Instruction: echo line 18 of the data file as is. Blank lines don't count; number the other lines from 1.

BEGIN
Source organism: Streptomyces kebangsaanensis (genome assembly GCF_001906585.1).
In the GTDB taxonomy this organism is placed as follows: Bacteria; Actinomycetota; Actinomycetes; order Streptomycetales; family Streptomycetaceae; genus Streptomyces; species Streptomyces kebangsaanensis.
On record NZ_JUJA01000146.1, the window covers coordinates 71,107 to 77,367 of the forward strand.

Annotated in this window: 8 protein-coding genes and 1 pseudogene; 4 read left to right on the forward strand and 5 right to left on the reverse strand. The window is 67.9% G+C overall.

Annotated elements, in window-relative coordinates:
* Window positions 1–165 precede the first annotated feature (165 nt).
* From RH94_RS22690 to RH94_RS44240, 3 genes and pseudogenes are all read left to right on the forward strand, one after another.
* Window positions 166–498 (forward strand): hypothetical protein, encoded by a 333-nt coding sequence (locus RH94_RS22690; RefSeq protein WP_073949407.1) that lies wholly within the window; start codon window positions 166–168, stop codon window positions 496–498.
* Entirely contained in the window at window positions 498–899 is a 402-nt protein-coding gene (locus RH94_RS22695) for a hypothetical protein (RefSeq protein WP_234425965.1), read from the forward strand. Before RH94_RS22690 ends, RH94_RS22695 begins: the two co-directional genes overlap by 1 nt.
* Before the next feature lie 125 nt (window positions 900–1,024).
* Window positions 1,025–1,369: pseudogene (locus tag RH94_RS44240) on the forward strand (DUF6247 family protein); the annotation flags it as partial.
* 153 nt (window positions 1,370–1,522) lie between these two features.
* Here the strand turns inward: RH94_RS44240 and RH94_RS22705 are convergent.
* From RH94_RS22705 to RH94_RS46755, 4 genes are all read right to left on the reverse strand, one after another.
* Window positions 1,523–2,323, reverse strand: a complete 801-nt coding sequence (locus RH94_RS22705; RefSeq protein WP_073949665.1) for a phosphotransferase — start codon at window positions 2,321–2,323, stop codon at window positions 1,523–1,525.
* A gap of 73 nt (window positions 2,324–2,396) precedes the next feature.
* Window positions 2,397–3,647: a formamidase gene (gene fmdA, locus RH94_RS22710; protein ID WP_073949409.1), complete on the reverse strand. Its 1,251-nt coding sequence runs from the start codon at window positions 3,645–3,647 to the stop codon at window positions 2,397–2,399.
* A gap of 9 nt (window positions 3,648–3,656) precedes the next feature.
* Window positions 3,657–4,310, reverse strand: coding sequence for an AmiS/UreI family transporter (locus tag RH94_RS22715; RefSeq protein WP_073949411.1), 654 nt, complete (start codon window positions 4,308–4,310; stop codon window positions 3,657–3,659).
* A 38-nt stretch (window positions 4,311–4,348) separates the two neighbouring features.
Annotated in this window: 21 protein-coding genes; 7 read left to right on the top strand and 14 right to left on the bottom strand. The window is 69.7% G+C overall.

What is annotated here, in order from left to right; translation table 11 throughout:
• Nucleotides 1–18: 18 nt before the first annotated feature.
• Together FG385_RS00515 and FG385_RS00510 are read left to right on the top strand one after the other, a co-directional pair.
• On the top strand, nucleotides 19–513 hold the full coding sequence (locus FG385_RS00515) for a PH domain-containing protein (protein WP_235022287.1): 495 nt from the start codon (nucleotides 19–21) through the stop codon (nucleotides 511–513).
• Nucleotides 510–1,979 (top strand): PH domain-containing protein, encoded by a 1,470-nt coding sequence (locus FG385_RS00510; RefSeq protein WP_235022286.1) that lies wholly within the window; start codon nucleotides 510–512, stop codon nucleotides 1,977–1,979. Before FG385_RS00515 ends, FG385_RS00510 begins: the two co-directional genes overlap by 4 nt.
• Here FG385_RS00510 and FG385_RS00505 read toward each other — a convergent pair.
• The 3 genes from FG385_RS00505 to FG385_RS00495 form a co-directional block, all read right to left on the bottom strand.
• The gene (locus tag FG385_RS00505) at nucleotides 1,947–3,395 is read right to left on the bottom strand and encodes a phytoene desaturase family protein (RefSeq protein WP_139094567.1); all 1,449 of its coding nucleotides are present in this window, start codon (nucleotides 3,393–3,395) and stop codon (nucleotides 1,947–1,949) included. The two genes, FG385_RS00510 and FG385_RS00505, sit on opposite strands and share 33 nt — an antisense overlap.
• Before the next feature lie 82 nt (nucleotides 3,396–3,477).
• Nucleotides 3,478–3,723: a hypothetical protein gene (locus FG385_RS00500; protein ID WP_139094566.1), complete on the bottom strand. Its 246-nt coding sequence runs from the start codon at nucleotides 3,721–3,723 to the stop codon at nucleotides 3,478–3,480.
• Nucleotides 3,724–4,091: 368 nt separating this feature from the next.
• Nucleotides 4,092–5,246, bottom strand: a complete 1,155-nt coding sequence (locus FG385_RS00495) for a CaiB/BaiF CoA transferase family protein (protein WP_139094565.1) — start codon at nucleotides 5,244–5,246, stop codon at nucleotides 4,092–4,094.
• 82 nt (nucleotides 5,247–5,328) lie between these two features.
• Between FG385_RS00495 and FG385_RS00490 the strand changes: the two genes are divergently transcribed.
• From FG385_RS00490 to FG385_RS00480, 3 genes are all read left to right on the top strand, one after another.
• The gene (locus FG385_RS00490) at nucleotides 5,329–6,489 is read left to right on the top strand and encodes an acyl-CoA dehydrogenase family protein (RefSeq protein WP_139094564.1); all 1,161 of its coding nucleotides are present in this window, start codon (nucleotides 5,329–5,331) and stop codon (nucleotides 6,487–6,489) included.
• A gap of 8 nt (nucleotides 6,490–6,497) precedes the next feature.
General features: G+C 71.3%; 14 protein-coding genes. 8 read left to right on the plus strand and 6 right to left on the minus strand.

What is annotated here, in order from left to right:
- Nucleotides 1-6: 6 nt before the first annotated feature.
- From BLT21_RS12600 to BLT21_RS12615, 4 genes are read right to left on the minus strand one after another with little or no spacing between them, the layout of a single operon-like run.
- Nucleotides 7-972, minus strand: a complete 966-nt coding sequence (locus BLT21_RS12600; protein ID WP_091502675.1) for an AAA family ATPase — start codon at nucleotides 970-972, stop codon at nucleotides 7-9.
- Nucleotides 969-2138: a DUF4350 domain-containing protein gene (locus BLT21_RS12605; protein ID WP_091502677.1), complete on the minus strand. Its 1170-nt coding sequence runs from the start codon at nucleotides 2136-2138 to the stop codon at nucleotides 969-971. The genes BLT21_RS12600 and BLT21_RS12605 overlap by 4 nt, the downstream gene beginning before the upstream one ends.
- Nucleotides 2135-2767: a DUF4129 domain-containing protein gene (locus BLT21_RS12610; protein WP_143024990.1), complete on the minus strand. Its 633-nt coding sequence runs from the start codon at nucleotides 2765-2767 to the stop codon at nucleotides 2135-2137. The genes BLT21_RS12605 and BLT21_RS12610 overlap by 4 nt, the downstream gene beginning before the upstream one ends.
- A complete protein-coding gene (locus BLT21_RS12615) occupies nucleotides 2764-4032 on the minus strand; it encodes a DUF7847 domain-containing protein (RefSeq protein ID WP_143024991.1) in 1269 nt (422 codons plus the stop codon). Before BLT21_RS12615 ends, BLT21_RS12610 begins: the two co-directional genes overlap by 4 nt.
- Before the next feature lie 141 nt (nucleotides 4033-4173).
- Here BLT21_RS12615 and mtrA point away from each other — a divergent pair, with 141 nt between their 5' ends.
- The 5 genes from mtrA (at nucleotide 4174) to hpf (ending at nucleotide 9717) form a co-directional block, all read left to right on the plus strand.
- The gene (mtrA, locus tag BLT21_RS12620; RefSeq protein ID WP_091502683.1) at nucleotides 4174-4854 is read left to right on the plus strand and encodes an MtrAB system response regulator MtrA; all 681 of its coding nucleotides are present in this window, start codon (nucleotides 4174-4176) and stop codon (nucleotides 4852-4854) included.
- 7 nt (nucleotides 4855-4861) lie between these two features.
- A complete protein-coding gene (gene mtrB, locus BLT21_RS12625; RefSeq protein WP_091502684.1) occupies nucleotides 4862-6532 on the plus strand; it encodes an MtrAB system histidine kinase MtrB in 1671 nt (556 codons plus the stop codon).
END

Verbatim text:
* A gap of 9 nt (window positions 3,648–3,656) precedes the next feature.